Region celebrates 100 years of service, opens art exhibit by marines

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Red Cross flags flew high along Fayetteville Street in downtown Raleigh as General Pershing welcomed guests into the North Carolina Museum of History for the Centennial Celebration of the Red Cross of Eastern NC on June 24.

Marines played smooth jazz in the lobby as World War I reenactors mingled with nearly300 guests who were in attendance. The evening, sponsored by Wells Fargo, featured the opening of an art exhibit with pieces by wounded Marines, and the presentation of the humanitarian of the year award for the Triangle Chapter.

Guests were also able to participate in a Lenovo-sponsored virtual reality booth, created by OnecallVR in Wilmington. Virtual reality goggles and headphones transported attendees to the flooded streets of Eastern North Carolina during Hurricane Matthew, and inside an emergency shelter to help feed hungry residents.

Keynote speaker, Congressman Walter Jones, helped to lead the evening’s program. Jones discussed his family ties to World War I, his experiences while being a congressman and his appreciation of the Red Cross.

“Eastern North Carolina Red Cross, I want you to know that you are making a difference,” Jones said.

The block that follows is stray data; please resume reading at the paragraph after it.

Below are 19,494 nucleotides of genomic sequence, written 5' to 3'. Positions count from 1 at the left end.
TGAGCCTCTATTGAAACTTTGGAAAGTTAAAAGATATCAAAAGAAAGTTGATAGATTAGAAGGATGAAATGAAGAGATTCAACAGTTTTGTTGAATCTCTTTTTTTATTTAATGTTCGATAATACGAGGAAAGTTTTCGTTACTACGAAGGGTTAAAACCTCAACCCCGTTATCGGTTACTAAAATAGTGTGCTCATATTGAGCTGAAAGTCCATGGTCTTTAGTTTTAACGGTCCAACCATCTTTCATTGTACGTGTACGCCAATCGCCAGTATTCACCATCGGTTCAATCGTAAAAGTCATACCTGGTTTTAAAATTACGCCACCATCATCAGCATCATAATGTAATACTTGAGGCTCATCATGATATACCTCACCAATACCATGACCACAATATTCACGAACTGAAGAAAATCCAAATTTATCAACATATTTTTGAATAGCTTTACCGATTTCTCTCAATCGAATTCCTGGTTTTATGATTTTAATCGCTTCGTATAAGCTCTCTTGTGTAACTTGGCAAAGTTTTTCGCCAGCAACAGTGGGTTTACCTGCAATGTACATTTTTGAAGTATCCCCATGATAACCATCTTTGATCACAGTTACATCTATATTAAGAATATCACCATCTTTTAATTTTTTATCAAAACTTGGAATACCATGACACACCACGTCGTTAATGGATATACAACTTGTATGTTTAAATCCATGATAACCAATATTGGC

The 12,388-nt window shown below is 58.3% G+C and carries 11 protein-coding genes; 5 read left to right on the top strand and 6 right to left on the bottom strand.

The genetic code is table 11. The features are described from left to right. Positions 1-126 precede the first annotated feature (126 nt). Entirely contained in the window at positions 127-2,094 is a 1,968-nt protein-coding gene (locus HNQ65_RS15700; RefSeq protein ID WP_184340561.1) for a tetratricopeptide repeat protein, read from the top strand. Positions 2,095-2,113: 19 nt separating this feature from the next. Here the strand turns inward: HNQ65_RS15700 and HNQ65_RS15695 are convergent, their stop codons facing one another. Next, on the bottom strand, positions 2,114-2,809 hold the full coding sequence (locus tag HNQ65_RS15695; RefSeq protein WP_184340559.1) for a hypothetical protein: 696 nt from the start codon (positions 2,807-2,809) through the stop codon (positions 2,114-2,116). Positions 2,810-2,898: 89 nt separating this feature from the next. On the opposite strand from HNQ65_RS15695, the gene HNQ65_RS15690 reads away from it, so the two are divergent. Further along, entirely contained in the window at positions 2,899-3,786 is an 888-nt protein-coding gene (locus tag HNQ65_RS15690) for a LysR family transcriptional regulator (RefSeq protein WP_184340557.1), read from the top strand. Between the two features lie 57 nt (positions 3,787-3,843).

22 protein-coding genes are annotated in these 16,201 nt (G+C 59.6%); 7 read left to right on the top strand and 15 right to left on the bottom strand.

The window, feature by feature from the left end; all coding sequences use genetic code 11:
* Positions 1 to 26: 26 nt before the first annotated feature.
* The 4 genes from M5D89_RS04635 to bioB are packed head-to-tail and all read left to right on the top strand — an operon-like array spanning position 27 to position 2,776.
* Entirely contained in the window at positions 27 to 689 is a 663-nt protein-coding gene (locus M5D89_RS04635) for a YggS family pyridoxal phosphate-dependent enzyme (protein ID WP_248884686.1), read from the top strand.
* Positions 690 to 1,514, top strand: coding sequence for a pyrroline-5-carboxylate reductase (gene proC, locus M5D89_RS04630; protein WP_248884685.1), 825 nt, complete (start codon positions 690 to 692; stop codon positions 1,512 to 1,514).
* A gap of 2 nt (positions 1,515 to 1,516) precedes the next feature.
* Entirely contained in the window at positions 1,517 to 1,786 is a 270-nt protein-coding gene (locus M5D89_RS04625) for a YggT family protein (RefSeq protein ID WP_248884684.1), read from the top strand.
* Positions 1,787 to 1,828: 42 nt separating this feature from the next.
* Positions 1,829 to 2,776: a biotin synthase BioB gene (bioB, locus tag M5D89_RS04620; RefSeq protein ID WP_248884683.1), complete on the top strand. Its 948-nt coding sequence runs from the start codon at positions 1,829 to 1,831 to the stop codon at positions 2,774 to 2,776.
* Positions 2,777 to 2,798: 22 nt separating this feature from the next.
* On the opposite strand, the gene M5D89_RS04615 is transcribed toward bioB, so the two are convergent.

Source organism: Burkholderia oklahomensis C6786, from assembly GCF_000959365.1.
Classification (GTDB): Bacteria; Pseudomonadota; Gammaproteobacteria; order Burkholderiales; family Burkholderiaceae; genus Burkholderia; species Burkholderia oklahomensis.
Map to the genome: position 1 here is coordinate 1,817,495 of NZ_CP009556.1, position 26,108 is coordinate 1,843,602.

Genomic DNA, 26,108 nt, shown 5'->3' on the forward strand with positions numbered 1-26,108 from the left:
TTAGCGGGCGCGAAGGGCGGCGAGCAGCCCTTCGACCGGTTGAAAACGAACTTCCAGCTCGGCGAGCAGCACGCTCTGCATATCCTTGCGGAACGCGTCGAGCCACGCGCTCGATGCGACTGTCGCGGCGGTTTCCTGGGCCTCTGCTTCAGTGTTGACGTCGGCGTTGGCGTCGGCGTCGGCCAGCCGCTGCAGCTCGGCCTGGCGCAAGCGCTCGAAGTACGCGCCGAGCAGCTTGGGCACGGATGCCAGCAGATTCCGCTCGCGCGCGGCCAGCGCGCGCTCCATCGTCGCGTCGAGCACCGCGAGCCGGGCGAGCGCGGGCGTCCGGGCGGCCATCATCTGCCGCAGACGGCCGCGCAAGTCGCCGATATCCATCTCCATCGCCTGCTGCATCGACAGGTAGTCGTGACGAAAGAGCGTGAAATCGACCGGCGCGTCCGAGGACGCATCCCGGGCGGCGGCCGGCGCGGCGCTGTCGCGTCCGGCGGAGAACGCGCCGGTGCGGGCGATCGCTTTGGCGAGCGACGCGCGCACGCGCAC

This year’s Humanitarian of the Year award was given to Eliza Kraft Olander for her compassion and involvement in her community. Olander thanked her parents and her son and recognized her grandmother who coincidentally became a member of the Red Cross in 1917, the year the Raleigh Chapter of the Red Cross began.

“Giving back is and always has been my way of expressing my gratitude, my joy, and striving to help make stories beautiful,” Olander said during her acceptance speech.

After the keynote address, the presentation of the Humanitarian of the Year award and a video clip telling the history of the Red Cross, guests were invited to view the new art exhibit, American Red Cross: Healing the Warrior’s Heart through Art.

The gallery featured more than 20 pieces, consisting of paintings, drawings and sculptures that were created by Marines who were wounded while serving. They created the artwork through a Red Cross art therapy class at Camp Lejeune, led by world-renowned artist Craig Bone.

“Art therapy does make a difference for men and women recovering from traumatic injury, from traumatic experiences,” said Barry Porter, regional CEO of the Red Cross in Eastern NC.

The exhibit is now open to the public at the North Carolina Museum of History and will be on display until Jan. 7, 2018. Visitors can walk through the halls of the exhibit and see what war looks like through a Marine’s eyes.

The Red Cross would like to thank everyone who attended the Centennial Celebration and everyone who has partnered with or volunteered for the Eastern Region of NC over the past 100 years.

“The Red Cross never gets really anything accomplished without partners,” Porter said.

Story by Rachel Jennings/American Red Cross

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